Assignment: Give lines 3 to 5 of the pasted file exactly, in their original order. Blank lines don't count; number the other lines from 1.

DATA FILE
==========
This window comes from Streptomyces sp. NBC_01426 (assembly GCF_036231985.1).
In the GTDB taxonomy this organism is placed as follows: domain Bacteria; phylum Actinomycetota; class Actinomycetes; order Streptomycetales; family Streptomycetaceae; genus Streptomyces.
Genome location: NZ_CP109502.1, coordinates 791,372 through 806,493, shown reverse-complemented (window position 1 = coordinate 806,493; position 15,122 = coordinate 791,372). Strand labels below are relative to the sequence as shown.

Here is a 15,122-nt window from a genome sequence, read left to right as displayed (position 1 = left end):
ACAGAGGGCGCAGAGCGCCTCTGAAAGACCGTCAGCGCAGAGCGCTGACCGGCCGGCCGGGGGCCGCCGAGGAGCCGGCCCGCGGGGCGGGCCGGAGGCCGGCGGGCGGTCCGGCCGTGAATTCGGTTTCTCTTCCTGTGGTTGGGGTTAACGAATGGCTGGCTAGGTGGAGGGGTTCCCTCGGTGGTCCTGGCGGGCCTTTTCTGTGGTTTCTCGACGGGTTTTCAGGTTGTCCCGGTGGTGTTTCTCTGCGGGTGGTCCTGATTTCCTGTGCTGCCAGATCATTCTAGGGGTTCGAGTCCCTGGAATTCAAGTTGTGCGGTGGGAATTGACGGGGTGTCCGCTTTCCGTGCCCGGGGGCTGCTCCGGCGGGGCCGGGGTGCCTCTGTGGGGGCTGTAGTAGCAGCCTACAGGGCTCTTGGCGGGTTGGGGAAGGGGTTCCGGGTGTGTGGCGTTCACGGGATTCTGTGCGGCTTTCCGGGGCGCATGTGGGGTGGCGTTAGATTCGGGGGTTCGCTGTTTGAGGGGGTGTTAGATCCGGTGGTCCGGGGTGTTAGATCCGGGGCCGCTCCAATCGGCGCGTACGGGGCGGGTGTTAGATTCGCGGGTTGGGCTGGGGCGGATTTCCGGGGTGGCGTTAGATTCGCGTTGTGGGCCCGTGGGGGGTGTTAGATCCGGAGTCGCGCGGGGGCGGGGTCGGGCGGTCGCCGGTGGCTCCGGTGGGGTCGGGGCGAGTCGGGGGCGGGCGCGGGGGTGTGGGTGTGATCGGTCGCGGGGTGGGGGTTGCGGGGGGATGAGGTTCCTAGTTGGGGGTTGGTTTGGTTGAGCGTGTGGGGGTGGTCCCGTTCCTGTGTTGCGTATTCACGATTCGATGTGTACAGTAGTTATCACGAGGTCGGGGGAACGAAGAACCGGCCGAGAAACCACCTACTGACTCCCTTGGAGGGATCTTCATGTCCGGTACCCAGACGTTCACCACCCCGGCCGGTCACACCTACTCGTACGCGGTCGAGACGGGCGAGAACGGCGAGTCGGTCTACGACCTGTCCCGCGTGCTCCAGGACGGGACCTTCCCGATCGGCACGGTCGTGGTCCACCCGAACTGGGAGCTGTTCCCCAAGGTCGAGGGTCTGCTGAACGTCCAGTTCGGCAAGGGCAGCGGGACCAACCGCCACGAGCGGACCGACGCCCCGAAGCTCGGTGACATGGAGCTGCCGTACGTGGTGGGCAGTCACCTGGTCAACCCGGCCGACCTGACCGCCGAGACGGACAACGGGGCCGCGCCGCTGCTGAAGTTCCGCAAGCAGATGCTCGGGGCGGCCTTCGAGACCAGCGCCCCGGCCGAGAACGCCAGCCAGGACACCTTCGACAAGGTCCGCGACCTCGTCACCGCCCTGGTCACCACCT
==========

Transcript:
Genome location: NZ_CP109502.1, coordinates 791,372 through 806,493, shown reverse-complemented (window position 1 = coordinate 806,493; position 15,122 = coordinate 791,372). Strand labels below are relative to the sequence as shown.

Here is a 15,122-nt window from a genome sequence, read left to right as displayed (position 1 = left end):
ACAGAGGGCGCAGAGCGCCTCTGAAAGACCGTCAGCGCAGAGCGCTGACCGGCCGGCCGGGGGCCGCCGAGGAGCCGGCCCGCGGGGCGGGCCGGAGGCCGGCGGGCGGTCCGGCCGTGAATTCGGTTTCTCTTCCTGTGGTTGGGGTTAACGAATGGCTGGCTAGGTGGAGGGGTTCCCTCGGTGGTCCTGGCGGGCCTTTTCTGTGGTTTCTCGACGGGTTTTCAGGTTGTCCCGGTGGTGTTTCTCTGCGGGTGGTCCTGATTTCCTGTGCTGCCAGATCATTCTAGGGGTTCGAGTCCCTGGAATTCAAGTTGTGCGGTGGGAATTGACGGGGTGTCCGCTTTCCGTGCCCGGGGGCTGCTCCGGCGGGGCCGGGGTGCCTCTGTGGGGGCTGTAGTAGCAGCCTACAGGGCTCTTGGCGGGTTGGGGAAGGGGTTCCGGGTGTGTGGCGTTCACGGGATTCTGTGCGGCTTTCCGGGGCGCATGTGGGGTGGCGTTAGATTCGGGGGTTCGCTGTTTGAGGGGGTGTTAGATCCGGTGGTCCGGGGTGTTAGATCCGGGGCCGCTCCAATCGGCGCGTACGGGGCGGGTGTTAGATTCGCGGGTTGGGCTGGGGCGGATTTCCGGGGTGGCGTTAGATTCGCGTTGTGGGCCCGTGGGGGGTGTTAGATCCGGAGTCGCGCGGGGGCGGGGTCGGGCGGTCGCCGGTGGCTCCGGTGGGGTCGGGGCGAGTCGGGGGCGGGCGCGGGGGTGTGGGTGTGATCGGTCGCGGGGTGGGGGTTGCGGGGGGATGAGGTTCCTAGTTGGGGGTTGGTTTGGTTGAGCGTGTGGGGGTGGTCCCGTTCCTGTGTTGCGTATTCACGATTCGATGTGTACAGTAGTTATCACGAGGTCGGGGGAACGAAGAACCGGCCGAGAAACCACCTACTGACTCCCTTGGAGGGATCTTCATGTCCGGTACCCAGACGTTCACCACCCCGGCCGGTCACACCTACTCGTACGCGGTCGAGACGGGCGAGAACGGCGAGTCGGTCTACGACCTGTCCCGCGTGCTCCAGGACGGGACCTTCCCGATCGGCACGGTCGTGGTCCACCCGAACTGGGAGCTGTTCCCCAAGGTCGAGGGTCTGCTGAACGTCCAGTTCGGCAAGGGCAGCGGGACCAACCGCCACGAGCGGACCGACGCCCCGAAGCTCGGTGACATGGAGCTGCCGTACGTGGTGGGCAGTCACCTGGTCAACCCGGCCGACCTGACCGCCGAGACGGACAACGGGGCCGCGCCGCTGCTGAAGTTCCGCAAGCAGATGCTCGGGGCGGCCTTCGAGACCAGCGCCCCGGCCGAGAACGCCAGCCAGGACACCTTCGACAAGGTCCGCGACCTCGTCACCGCCCTGGTCACCACCT